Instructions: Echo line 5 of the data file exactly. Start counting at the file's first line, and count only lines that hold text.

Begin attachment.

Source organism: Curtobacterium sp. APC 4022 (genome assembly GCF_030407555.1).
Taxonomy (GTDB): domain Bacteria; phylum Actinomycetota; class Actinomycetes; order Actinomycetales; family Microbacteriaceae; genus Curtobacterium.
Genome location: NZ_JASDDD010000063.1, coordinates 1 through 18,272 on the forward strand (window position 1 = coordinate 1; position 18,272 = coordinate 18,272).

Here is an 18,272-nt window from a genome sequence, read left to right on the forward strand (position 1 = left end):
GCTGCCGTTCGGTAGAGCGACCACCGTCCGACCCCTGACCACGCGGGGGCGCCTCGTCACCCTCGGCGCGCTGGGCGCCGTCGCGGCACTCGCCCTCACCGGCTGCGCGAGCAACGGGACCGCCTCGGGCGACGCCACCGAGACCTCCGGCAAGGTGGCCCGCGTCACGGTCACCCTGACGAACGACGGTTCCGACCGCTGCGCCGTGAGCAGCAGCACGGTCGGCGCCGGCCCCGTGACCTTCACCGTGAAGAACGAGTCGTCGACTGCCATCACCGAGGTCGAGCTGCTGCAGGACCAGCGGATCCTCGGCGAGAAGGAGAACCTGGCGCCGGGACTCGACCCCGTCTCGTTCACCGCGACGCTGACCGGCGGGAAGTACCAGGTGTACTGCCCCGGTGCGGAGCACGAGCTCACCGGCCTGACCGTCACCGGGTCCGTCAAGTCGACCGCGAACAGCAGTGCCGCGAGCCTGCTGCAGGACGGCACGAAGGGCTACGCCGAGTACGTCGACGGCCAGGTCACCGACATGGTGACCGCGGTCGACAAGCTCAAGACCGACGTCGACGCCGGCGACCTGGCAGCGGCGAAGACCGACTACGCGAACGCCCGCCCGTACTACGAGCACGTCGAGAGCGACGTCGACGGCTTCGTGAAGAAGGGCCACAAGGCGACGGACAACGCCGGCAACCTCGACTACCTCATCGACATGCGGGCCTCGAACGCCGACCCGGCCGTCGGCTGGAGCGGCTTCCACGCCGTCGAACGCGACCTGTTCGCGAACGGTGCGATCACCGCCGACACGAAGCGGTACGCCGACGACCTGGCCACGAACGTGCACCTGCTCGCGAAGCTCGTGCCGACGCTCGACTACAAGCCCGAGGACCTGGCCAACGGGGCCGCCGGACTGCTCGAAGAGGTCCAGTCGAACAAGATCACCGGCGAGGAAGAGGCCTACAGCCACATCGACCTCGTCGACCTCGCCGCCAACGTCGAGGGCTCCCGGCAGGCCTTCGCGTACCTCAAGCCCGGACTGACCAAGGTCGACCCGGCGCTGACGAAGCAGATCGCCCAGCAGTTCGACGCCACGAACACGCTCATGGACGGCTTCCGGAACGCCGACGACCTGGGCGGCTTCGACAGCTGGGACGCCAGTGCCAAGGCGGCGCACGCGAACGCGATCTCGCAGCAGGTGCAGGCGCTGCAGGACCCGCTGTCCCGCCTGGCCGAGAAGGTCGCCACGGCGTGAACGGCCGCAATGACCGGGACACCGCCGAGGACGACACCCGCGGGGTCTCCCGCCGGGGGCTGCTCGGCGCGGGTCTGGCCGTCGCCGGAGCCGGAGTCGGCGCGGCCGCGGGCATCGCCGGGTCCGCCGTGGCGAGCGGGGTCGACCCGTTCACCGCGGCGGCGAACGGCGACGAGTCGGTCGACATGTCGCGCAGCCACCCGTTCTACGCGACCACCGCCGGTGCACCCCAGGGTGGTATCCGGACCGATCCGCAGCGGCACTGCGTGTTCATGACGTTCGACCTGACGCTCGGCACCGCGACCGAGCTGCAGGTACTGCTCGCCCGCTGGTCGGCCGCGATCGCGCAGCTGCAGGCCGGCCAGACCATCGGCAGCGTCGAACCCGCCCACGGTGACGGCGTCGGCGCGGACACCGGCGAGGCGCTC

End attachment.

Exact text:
GCTGCCGTTCGGTAGAGCGACCACCGTCCGACCCCTGACCACGCGGGGGCGCCTCGTCACCCTCGGCGCGCTGGGCGCCGTCGCGGCACTCGCCCTCACCGGCTGCGCGAGCAACGGGACCGCCTCGGGCGACGCCACCGAGACCTCCGGCAAGGTGGCCCGCGTCACGGTCACCCTGACGAACGACGGTTCCGACCGCTGCGCCGTGAGCAGCAGCACGGTCGGCGCCGGCCCCGTGACCTTCACCGTGAAGAACGAGTCGTCGACTGCCATCACCGAGGTCGAGCTGCTGCAGGACCAGCGGATCCTCGGCGAGAAGGAGAACCTGGCGCCGGGACTCGACCCCGTCTCGTTCACCGCGACGCTGACCGGCGGGAAGTACCAGGTGTACTGCCCCGGTGCGGAGCACGAGCTCACCGGCCTGACCGTCACCGGGTCCGTCAAGTCGACCGCGAACAGCAGTGCCGCGAGCCTGCTGCAGGACGGCACGAAGGGCTACGCCGAGTACGTCGACGGCCAGGTCACCGACATGGTGACCGCGGTCGACAAGCTCAAGACCGACGTCGACGCCGGCGACCTGGCAGCGGCGAAGACCGACTACGCGAACGCCCGCCCGTACTACGAGCACGTCGAGAGCGACGTCGACGGCTTCGTGAAGAAGGGCCACAAGGCGACGGACAACGCCGGCAACCTCGACTACCTCATCGACATGCGGGCCTCGAACGCCGACCCGGCCGTCGGCTGGAGCGGCTTCCACGCCGTCGAACGCGACCTGTTCGCGAACGGTGCGATCACCGCCGACACGAAGCGGTACGCCGACGACCTGGCCACGAACGTGCACCTGCTCGCGAAGCTCGTGCCGACGCTCGACTACAAGCCCGAGGACCTGGCCAACGGGGCCGCCGGACTGCTCGAAGAGGTCCAGTCGAACAAGATCACCGGCGAGGAAGAGGCCTACAGCCACATCGACCTCGTCGACCTCGCCGCCAACGTCGAGGGCTCCCGGCAGGCCTTCGCGTACCTCAAGCCCGGACTGACCAAGGTCGACCCGGCGCTGACGAAGCAGATCGCCCAGCAGTTCGACGCCACGAACACGCTCATGGACGGCTTCCGGAACGCCGACGACCTGGGCGGCTTCGACAGCTGGGACGCCAGTGCCAAGGCGGCGCACGCGAACGCGATCTCGCAGCAGGTGCAGGCGCTGCAGGACCCGCTGTCCCGCCTGGCCGAGAAGGTCGCCACGGCGTGAACGGCCGCAATGACCGGGACACCGCCGAGGACGACACCCGCGGGGTCTCCCGCCGGGGGCTGCTCGGCGCGGGTCTGGCCGTCGCCGGAGCCGGAGTCGGCGCGGCCGCGGGCATCGCCGGGTCCGCCGTGGCGAGCGGGGTCGACCCGTTCACCGCGGCGGCGAACGGCGACGAGTCGGTCGACATGTCGCGCAGCCACCCGTTCTACGCGACCACCGCCGGTGCACCCCAGGGTGGTATCCGGACCGATCCGCAGCGGCACTGCGTGTTCATGACGTTCGACCTGACGCTCGGCACCGCGACCGAGCTGCAGGTACTGCTCGCCCGCTGGTCGGCCGCGATCGCGCAGCTGCAGGCCGGCCAGACCATCGGCAGCGTCGAACCCGCCCACGGTGACGGCGTCGGCGCGGACACCGGCGAGGCGCTC